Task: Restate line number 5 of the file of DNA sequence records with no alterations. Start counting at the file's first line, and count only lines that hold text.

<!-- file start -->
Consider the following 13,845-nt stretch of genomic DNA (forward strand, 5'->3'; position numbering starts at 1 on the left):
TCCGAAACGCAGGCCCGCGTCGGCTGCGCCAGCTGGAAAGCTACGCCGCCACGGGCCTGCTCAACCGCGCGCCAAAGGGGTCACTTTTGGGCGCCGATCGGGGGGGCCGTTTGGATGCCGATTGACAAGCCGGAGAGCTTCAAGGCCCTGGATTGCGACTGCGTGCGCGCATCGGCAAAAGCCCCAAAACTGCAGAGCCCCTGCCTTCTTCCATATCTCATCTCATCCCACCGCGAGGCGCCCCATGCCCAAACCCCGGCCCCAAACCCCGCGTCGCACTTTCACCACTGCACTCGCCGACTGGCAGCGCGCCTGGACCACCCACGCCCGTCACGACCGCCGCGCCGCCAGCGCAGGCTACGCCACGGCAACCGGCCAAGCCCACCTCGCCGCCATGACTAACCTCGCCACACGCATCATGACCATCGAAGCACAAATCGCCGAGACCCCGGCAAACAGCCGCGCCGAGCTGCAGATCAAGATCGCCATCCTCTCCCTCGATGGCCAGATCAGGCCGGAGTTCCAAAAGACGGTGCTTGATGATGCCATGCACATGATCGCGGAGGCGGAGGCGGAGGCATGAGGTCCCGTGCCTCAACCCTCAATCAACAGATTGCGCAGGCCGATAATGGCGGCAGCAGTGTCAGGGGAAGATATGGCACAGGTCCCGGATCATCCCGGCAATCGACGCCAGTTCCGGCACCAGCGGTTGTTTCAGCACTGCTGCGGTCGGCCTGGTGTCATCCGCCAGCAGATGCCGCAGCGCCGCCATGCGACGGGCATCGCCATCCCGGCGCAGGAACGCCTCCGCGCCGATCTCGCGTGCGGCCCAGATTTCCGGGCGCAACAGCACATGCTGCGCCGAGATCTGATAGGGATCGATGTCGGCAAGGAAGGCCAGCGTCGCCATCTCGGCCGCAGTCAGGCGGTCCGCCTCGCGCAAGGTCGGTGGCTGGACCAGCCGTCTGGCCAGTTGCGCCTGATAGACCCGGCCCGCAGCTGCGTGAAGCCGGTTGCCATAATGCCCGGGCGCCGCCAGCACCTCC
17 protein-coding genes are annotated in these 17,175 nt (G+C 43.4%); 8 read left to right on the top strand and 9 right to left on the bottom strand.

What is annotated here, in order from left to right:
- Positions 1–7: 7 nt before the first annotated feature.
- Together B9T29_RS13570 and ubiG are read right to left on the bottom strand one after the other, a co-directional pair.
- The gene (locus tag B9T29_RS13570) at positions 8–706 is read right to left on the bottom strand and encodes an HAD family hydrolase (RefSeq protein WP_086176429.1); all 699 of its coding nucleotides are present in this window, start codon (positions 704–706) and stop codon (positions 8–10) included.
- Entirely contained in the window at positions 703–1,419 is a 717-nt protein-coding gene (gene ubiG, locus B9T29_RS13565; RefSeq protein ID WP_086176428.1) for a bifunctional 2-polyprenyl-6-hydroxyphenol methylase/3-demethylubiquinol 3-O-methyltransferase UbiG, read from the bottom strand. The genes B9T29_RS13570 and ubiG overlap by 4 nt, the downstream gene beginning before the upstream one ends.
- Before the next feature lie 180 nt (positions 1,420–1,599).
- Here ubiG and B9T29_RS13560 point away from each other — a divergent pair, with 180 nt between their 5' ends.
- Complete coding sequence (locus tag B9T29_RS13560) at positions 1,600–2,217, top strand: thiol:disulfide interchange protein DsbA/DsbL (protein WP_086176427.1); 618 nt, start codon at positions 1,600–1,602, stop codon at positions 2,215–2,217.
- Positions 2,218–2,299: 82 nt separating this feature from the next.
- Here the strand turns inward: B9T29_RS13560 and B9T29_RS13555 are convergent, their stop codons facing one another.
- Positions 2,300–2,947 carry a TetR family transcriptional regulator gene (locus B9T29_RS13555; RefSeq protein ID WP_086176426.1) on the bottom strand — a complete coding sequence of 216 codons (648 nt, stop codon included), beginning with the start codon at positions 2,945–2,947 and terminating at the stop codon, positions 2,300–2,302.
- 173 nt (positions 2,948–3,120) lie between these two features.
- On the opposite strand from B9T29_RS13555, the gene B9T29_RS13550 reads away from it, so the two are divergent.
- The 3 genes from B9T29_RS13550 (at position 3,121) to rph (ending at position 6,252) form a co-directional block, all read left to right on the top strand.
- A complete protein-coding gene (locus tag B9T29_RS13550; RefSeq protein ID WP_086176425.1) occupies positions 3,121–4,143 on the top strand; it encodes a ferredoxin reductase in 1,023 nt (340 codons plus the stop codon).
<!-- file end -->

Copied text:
- Positions 1–7: 7 nt before the first annotated feature.